I was recently asked to be one of several guest speakers at a women’s conference in South Africa. It was clear that a lot of planning, preparation and prayer went into the presentations. Some were polished, some were full of humor, some were thought-provoking, some were all of the above. All of us who spoke wanted God to speak through us.
One speaker mentioned Elijah’s experience with God on Mount Horeb, and how God was not in the powerful wind, nor the earthquake, nor the fire, but instead God was in the small still voice. Another speaker discussed the topic of listening for God in the silence.
Interestingly, that is what happened at the conference. We guest speakers were polished, prepared and politic in our presentations. Some of us shouted, some quoted Scripture, some leaped or otherwise put on an impressive performance. But did the weight of our quoting Scripture generate the wind in which we would find God? Did the leaping antics and mimicry create the earthquake that would shake us to our foundations?
I’m not saying God was not in those things, but for me the voice of God was in the still small voice of one woman who stood up unprepared and spoke from her heart to the hearts of everyone there.
This woman was from Zimbabwe. She, along with seven other women from Zimbabwe, had traveled long and hard by bus, even crossing national borders, to join the conference. When asked about how our brothers and sisters in Zimbabwe were faring in the midst of the turmoil that has gripped that country, she smiled and said, "I don’t think the church in Zimbabwe has ever been so strong."
The still small voice of faith!
She then proceeded to tell us about the blessings that God has showered upon the church there: people helping one another out in times of crisis; needs being met through unexpected circumstances; members and congregations seeking ways and means to do mission outreach; spiritual growth in times of physical dearth.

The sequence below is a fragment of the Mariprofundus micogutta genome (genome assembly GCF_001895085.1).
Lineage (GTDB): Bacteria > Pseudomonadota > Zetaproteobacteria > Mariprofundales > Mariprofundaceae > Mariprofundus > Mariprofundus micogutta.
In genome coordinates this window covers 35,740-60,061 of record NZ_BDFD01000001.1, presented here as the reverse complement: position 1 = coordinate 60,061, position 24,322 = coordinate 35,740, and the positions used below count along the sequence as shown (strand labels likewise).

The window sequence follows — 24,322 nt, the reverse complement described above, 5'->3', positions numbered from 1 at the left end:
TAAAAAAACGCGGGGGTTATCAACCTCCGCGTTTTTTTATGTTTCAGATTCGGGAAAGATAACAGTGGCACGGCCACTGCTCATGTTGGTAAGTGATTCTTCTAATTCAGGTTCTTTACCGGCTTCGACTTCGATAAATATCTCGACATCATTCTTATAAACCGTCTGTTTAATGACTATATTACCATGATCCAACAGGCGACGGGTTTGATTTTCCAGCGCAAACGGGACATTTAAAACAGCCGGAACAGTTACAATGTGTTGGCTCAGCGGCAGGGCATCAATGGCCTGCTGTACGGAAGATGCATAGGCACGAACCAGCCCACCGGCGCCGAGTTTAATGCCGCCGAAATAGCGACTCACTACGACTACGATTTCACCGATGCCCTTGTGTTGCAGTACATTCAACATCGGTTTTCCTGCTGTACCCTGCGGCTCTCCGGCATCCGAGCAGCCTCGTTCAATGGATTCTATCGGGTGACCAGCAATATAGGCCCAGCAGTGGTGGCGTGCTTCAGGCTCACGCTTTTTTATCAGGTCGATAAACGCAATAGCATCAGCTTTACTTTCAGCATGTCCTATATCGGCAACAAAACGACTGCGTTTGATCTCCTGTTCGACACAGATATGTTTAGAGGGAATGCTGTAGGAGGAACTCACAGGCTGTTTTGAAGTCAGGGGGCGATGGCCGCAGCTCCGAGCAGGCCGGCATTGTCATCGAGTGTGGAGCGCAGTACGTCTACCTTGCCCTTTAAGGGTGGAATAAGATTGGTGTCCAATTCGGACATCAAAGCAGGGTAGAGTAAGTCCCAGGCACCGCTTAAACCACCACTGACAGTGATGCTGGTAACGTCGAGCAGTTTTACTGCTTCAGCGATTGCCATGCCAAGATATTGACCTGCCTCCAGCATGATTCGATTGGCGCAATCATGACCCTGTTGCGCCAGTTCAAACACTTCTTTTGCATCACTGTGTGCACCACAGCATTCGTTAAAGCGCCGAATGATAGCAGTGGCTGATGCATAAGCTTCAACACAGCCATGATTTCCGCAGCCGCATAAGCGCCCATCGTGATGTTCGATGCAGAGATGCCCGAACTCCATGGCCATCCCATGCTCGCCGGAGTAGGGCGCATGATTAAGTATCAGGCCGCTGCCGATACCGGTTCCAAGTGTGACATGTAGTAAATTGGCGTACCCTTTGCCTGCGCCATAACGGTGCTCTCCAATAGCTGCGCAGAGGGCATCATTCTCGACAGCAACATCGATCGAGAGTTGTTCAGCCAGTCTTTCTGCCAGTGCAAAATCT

But for me the most inspiring and humbling feature was that before she even began to speak, she asked us to join her in prayer. The first thing she did, before sharing what was happening in her country, was to offer her thanks and praise to God. When she finished telling us of the events happening in the churches in Zimbabwe, she offered up praise to our Lord for his abundant mercy once again. Her first and last thought in talking about the plight of our Zimbabwean brothers and sisters was in looking to the things that are above.
Her view of the Zimbabwean churches’ situation wasn’t the severe food shortages or the astronomical inflation that has made money virtually meaningless, nor the infrastructure that is scarcely recognizable as a structure. Instead her view was on the blessings that God has bestowed on them through spiritual growth and of individuals stepping up to shoulder the job of feeding the sheep.
She spoke with excitement of the baptism in one day of 60 people — people who had walked miles to a river to be baptized. She told how the women’s ministry in Zimbabwe, Zambia and Malawi will be celebrating their tenth annual retreat next year. That’s stepping out in faith.
Despite all the polished, well-prepared presentations, the real highlight of the conference was the message of positives in the face of a mountain of negatives brought by the ladies from Zimbabwe. In their "still, small voice" they modeled hope and faith and enthusiasm for us all.